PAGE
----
Wars that take place within the borders of a state are often not easy to define, yet it is common to label them as civil wars as it is the case in Syria. There is a range of other terms used to describe such situations: war against terrorism, one-sided violence, sectarian war, intra-state war, genocide, etc. The most commonly used concept, however, is the “civil war.” But can we understand the conflict in Syria as a civil war? What is the status of ISIS (Islamic State of Iraq and al-Sham) as a war participant, which is often identified as a non-state actor although it claims to be an “Islamic State”? Is it a unique type of actor?

The onset of the Syrian civil war

In summer 2011, simultaneously with a movement of nonviolent resistance, a disorganized armed opposition emerged. The violent confrontation between the Syrian government and the armed opposition, primarily the Free Syrian Army, became a war only In September/October 2011 when the level of violence (measured by battle-related deaths) increased and FSA affiliated groups became more organized[3]. These two factors marked the onset of the Syrian civil war. The actors were two: the governmental forces, including all local pro-government militias, versus the Free Syrian Army umbrella organization. Their declared incompatibility was over the central control of the state. At that stage of the conflict, the term civil war was an appropriate concept to use. Over time, however, the term civil seemed not to be adequately describing the situation[4].

In 2012, two remarkable factors on the actor level changed the nature of the conflict in Syria. The first factor was the overt international indirect financial and military support to the main conflicting parties. The second factor was the intervention of foreign non-state armed groups such as the Lebanese Hezbollah on the side of the government and ISIS, under the banner of Jabhet al-Nusra, on the side of the opposition[5]. I would argue that after these two events, the war in Syria ceased from being a civil war and turned to an internationalized civil war with an actual presence of foreign troops on the Syrian territory[6].

One war or multiple conflicts?

While the internationalization continues until now, the map of the actors changed significantly thereby changing the type of the conflict and the essence of the incompatibilities. Currently, the remnants of the FSA and other independent coalitions such as the Islamic Front continue fighting to topple the government. This conflict represents the continuation of the internationalized civil war. With the multiplication of the conflicting actors in Syria, the conflicts also multiplied.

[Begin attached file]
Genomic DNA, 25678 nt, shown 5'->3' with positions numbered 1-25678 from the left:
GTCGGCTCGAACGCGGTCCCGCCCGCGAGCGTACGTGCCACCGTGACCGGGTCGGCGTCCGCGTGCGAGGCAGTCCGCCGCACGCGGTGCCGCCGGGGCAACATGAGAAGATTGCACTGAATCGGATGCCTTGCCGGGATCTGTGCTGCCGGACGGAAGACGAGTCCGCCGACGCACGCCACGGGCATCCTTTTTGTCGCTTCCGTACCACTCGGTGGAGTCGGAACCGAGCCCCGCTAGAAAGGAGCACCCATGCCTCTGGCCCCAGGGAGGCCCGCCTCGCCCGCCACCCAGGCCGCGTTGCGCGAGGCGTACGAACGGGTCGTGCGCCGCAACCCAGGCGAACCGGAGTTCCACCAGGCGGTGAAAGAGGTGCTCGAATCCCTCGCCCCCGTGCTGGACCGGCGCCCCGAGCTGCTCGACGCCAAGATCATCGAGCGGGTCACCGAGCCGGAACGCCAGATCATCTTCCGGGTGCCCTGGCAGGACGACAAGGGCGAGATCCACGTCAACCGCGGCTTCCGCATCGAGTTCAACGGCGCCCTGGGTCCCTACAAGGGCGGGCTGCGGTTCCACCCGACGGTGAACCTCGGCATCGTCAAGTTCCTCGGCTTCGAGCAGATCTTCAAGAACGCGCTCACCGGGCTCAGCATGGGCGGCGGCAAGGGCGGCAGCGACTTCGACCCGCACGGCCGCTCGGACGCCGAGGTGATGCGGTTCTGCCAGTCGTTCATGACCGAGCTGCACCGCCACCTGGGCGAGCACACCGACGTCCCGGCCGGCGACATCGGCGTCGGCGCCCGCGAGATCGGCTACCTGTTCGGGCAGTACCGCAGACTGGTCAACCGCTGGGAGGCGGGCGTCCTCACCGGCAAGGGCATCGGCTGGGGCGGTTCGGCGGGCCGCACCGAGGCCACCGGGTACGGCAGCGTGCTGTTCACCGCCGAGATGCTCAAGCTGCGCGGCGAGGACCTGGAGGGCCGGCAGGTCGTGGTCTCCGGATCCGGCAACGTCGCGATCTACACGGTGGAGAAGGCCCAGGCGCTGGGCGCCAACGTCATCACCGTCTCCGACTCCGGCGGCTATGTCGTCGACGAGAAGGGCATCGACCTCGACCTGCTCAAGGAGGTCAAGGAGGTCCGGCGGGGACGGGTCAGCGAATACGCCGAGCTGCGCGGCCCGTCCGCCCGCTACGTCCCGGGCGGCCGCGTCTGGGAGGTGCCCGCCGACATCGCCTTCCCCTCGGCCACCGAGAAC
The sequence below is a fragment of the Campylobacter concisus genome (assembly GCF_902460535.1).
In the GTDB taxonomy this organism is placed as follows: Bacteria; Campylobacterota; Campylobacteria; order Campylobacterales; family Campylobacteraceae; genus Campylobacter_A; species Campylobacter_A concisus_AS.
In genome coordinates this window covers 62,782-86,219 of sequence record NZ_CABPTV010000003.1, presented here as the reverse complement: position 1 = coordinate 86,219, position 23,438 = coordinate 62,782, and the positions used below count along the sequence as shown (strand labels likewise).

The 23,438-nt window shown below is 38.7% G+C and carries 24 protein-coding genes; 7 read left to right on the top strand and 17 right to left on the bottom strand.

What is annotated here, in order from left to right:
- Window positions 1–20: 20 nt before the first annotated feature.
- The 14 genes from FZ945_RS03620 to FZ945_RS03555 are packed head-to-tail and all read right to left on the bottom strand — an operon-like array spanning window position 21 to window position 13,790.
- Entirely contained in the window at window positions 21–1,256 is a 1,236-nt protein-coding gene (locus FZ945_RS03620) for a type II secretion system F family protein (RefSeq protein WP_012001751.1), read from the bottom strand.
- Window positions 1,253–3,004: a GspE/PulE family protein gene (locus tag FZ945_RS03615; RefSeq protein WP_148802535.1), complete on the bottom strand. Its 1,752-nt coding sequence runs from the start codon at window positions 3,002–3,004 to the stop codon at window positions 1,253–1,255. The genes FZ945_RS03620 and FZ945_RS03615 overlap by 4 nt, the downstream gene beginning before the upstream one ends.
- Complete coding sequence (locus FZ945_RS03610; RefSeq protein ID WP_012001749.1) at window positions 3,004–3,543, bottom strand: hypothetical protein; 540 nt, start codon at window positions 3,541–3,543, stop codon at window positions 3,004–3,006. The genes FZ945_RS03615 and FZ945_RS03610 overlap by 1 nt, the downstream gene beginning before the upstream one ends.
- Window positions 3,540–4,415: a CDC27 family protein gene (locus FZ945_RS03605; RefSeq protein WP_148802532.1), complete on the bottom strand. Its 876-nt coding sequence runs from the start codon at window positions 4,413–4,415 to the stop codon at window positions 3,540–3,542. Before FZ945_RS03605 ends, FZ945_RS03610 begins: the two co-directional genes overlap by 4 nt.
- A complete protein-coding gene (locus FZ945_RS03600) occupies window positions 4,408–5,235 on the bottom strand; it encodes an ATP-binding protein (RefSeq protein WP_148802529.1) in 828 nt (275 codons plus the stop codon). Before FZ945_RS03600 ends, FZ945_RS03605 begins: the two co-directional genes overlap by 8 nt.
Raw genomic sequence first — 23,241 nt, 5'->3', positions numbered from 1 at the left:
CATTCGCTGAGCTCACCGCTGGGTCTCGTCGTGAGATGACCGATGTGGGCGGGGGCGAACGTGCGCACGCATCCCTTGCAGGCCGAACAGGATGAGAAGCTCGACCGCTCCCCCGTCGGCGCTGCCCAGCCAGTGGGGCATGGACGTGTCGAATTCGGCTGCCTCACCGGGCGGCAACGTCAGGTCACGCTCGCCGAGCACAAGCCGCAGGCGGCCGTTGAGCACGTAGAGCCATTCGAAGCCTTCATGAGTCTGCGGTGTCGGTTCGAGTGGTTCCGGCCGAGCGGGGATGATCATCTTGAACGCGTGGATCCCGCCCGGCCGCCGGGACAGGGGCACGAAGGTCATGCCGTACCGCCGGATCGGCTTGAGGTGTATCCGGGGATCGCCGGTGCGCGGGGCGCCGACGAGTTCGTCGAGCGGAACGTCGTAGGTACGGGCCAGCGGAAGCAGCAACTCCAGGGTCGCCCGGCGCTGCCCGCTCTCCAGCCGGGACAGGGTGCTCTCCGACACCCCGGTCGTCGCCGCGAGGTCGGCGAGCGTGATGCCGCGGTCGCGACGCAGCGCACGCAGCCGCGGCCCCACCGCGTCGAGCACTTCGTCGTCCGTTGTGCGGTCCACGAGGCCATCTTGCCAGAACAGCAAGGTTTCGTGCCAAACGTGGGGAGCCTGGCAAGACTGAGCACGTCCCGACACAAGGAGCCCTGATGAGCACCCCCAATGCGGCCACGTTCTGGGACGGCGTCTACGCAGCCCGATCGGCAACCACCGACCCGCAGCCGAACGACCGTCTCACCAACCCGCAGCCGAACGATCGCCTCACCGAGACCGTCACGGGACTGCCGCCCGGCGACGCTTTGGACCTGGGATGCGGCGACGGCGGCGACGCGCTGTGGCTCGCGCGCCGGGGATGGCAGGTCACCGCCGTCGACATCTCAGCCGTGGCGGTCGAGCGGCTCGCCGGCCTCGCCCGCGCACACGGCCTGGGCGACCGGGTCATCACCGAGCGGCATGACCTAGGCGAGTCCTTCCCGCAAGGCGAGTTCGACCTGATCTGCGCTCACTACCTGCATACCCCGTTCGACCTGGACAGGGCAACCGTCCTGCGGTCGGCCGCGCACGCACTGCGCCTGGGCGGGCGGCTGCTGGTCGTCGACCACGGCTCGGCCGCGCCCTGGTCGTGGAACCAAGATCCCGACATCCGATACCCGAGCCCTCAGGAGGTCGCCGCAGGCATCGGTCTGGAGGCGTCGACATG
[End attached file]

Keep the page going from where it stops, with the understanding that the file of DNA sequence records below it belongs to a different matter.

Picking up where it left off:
After the emergence of ISIS as a separate armed group in summer 2013, a new incompatibility and a new multi-fronted war started. One example of such war is between ISIS, on the one hand, and Jabhet al-Nusra and some rebel groups on the other. The hostility between these two sides occurred already in fall 2013, but it only reached war level violence in early 2014. This war, which could be classified as non-state conflict (or inter-communal war), continues until now, simultaneously with the internationalized civil war. A non-state conflict occurs when two organized and identifiable non-state actors engage in violent armed confrontations resulting specific amount of battle-related deaths[7]. This war is relatively easy to identify because the actors are rather obvious and they do not hide their war. According to the Syrian Observatory for Human Rights, the battles between ISIS versus Jabhet al-Nusra and other opposition groups, caused almost 5,000 battle-related deaths (civilians excluded)[8] from January to June 2014 from January to June 2014. This number is extremely high considering that none of the parties is a state actor.

ISIS: State or non-State actor?

ISIS is involved in several non-state conflicts with different levels of intensity. But can we still call these conflicts “non-state”, considering that ISIS, in 29 June 2014, declared the establishment of an Islamic Caliphate under Abu Bakr al-Baghdadi’s leadership? For ISIS this shift officially represented a transformation from a non-state actor to a “state.” This new entity controls certain territory; it has population and an authority. It has social services, religious courts, a constitution; it has a military superiority and economic self-sustainability in comparison to most of the other fighting non-state actors in the region.